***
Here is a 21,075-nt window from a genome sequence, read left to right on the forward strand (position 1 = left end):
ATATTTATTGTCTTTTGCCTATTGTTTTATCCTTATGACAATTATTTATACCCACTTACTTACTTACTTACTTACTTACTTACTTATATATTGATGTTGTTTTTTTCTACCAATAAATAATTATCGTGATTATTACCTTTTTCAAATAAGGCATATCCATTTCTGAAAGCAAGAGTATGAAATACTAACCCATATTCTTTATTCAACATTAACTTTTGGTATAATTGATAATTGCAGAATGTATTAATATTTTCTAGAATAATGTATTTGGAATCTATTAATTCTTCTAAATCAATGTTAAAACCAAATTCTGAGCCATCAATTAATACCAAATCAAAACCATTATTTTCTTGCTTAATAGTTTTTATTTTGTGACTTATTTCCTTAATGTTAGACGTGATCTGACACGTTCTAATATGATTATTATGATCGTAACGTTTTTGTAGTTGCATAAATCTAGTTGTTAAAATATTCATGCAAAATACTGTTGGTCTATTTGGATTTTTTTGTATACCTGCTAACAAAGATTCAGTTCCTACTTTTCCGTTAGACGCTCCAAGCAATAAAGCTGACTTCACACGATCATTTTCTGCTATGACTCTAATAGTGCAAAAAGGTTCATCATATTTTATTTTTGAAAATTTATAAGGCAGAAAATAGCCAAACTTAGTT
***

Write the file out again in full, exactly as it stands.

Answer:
Here is a 21,075-nt window from a genome sequence, read left to right on the forward strand (position 1 = left end):
ATATTTATTGTCTTTTGCCTATTGTTTTATCCTTATGACAATTATTTATACCCACTTACTTACTTACTTACTTACTTACTTACTTATATATTGATGTTGTTTTTTTCTACCAATAAATAATTATCGTGATTATTACCTTTTTCAAATAAGGCATATCCATTTCTGAAAGCAAGAGTATGAAATACTAACCCATATTCTTTATTCAACATTAACTTTTGGTATAATTGATAATTGCAGAATGTATTAATATTTTCTAGAATAATGTATTTGGAATCTATTAATTCTTCTAAATCAATGTTAAAACCAAATTCTGAGCCATCAATTAATACCAAATCAAAACCATTATTTTCTTGCTTAATAGTTTTTATTTTGTGACTTATTTCCTTAATGTTAGACGTGATCTGACACGTTCTAATATGATTATTATGATCGTAACGTTTTTGTAGTTGCATAAATCTAGTTGTTAAAATATTCATGCAAAATACTGTTGGTCTATTTGGATTTTTTTGTATACCTGCTAACAAAGATTCAGTTCCTACTTTTCCGTTAGACGCTCCAAGCAATAAAGCTGACTTCACACGATCATTTTCTGCTATGACTCTAATAGTGCAAAAAGGTTCATCATATTTTATTTTTGAAAATTTATAAGGCAGAAAATAGCCAAACTTAGTT